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How Much Does the Jin River Know of the Past?

The Jin River was dug out in 853 during the Tang Dynasty. The river helped develop Chengdu’s economy and trade, and as well as the lives of people living nearby. It brought vital water to the inhabitants of the city, and improved communication. You could say the Jin River was always Chengdu people’s favourite river. Unfortunately, it dried up in 1971, after existing for 1118 years. 

 

The amount of silt in the Jin river changed with the season. In the summer, there was the most silt, and in other seasons, the water was clean and clear. Although not suitable for drinking, it was good enough for washing clothes, wiping the table, cleaning the floor and other similar tasks. 

 

There were steps along the river bank, that were originally used by boat owners to allow passengers or products on and off shore. After the 1940s, high levels of silt changed the level of water in the river and meant that boats could no longer pass. These steps lost their original use, and were instead used by locals to wash clothes, rinse vegetables and rear ducks and geese. Every morning there would be people on the steps, rubbing and beating their clothes, and the sound of voices and laughter would sometimes continue all day.

 

There were many fish in the Jin River, and fishing became popular. It was not only an enjoyable pastime, but also one that could also fill your stomach. There were many different ways of catching fish, one of which was cormorant fishing. Cormorants were tamed by the fishermen, and a thin piece of rope or reed was tied around their neck. When the birds caught a fish and tried to swallow it, it got stuck in the bird’s throat. Once the bird’s throat was full, the fisherman pulled the bird back onto the boat and forced it to spit out the fish that it had caught, before giving it a small fish to eat as encouragement. If a few birds worked together to catch one big fish, the fisherman would encourage them by giving them a few small fish each. I once saw a few cormorants under Jielu Bridge, carrying three or four jinworth of fish between them.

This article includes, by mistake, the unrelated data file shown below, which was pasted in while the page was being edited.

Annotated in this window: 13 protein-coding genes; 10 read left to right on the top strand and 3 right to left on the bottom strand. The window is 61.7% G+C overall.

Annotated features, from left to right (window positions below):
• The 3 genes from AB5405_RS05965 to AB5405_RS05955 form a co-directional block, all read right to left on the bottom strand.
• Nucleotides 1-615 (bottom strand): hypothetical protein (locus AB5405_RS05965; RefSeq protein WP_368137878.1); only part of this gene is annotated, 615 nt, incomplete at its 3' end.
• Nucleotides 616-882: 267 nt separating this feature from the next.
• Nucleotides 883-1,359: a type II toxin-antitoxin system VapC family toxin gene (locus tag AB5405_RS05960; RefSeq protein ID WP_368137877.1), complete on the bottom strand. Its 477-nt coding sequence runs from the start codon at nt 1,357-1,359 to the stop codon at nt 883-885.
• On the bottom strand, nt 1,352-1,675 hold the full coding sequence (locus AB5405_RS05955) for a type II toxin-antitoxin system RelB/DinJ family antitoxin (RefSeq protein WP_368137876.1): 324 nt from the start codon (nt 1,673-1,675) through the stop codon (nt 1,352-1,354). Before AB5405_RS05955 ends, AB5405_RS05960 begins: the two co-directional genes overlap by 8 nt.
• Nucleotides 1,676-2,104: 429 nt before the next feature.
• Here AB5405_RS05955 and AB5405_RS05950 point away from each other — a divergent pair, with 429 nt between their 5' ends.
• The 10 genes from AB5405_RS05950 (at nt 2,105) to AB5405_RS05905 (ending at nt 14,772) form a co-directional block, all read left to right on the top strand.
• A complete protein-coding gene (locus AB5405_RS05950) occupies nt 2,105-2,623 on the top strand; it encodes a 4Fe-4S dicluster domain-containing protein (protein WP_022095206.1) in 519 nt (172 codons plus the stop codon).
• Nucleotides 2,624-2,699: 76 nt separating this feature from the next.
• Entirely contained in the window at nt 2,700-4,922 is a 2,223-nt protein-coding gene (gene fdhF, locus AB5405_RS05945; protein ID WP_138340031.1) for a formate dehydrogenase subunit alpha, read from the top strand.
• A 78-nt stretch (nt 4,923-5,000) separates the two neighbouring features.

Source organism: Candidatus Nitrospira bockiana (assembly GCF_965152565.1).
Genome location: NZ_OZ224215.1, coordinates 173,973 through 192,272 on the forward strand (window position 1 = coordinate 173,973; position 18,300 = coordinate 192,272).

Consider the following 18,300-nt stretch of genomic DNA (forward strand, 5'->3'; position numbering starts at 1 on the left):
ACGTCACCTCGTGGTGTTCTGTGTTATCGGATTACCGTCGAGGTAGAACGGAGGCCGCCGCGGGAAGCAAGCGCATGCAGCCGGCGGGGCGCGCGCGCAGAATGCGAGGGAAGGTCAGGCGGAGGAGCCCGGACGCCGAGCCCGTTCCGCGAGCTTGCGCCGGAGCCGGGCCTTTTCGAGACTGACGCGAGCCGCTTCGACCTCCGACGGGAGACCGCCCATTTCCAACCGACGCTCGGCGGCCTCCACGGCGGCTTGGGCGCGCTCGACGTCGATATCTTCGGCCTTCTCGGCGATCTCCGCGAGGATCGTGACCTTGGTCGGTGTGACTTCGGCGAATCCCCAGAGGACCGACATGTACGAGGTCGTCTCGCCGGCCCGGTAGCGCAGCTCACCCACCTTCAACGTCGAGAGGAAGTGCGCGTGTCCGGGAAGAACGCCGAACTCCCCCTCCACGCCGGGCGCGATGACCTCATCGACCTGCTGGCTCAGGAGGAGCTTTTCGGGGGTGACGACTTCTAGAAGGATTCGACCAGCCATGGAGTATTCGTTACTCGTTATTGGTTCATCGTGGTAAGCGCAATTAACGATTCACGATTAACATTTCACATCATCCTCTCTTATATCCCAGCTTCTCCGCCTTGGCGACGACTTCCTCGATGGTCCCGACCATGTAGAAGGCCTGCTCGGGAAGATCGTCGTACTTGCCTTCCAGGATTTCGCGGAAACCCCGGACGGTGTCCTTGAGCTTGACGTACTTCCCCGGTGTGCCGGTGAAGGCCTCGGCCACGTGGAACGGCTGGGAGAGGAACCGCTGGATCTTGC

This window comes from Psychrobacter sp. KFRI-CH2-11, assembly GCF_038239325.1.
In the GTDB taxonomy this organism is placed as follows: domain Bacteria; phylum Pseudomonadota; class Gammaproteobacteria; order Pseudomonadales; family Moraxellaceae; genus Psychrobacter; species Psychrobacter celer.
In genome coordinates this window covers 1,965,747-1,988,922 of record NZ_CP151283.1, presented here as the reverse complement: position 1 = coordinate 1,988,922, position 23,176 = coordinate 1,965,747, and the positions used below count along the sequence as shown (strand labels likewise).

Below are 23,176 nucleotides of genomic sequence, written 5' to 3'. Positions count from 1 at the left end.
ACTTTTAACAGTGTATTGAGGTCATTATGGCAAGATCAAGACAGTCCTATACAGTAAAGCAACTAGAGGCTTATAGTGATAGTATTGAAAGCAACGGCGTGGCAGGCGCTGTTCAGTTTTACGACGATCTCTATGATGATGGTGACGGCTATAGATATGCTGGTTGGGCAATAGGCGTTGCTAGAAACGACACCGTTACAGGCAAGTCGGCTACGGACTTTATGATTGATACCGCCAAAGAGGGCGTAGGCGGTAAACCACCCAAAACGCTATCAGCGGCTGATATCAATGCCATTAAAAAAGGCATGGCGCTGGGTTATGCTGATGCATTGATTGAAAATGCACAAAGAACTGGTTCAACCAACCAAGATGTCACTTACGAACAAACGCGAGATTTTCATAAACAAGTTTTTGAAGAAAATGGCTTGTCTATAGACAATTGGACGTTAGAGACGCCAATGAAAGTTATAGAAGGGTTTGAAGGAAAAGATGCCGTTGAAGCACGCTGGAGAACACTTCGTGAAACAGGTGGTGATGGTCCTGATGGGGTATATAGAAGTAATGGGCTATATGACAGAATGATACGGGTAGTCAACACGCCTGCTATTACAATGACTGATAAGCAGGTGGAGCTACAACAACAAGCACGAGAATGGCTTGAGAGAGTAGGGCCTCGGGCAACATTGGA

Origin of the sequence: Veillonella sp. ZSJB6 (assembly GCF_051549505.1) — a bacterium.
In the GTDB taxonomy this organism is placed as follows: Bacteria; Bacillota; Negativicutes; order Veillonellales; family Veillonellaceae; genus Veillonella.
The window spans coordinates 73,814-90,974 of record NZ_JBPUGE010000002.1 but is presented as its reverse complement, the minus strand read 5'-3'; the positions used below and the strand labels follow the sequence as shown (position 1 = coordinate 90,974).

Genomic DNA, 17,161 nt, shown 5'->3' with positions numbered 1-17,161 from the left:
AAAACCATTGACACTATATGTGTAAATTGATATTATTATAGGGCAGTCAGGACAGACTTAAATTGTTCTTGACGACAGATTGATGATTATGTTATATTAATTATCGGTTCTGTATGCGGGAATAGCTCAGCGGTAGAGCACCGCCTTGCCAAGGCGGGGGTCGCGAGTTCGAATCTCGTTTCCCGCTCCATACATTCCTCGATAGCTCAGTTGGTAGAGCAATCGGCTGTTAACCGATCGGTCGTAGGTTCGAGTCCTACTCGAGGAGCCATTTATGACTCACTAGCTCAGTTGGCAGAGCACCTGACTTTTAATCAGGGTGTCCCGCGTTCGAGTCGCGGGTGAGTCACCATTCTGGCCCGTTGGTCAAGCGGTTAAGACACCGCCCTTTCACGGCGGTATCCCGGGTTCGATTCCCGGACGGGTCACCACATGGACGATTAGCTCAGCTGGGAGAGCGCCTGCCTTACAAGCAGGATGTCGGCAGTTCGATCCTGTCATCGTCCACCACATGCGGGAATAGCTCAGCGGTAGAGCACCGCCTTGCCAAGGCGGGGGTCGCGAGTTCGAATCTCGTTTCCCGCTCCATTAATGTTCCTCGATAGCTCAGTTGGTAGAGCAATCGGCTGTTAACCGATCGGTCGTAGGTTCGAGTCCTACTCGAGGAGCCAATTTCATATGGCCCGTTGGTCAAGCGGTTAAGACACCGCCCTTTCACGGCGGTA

In the early hours of dawn, before the city had completely woken up, the farmers from the vegetable plots on the south bank of the Jin River and the far side of Shier Bridge were already rowing their boats and carrying their poles full of vegetables to the market place to sell. In those days, the vegetables in the markets had been picked the afternoon before, then were washed, and arrived at the market a day later. Everyone loved these fresh vegetables. 

 

 “The Birthday of Flowers” festival happened in early spring as the flowers were opening, on the 15thday of the second lunar month. Jin River Street was on the way to the flower fair at Qingyang Palace. Normally, there were few cars and people on Jin River Road, but during the flower festival, the streets were full of cars and pedestrians. The tinkling of rickshaws carrying important people, the shouting of street vendors and performers, the creaking of wheelbarrows, and the clatter of sesame candy sellers all came together as though the famous painting “Riverside Scene at Qingming Festival” had come alive. 

 

Coming into autumn, the water became clear and the scenery from Jin River Street was beautiful. When the weather was fine, you could stand on the banks of the river and look out over the high peaks of Snow Mountain. At dusk, people walked along the river, looking at the geese and ducks catching fish and shrimps in the river, and enjoying the brightly coloured sky. 


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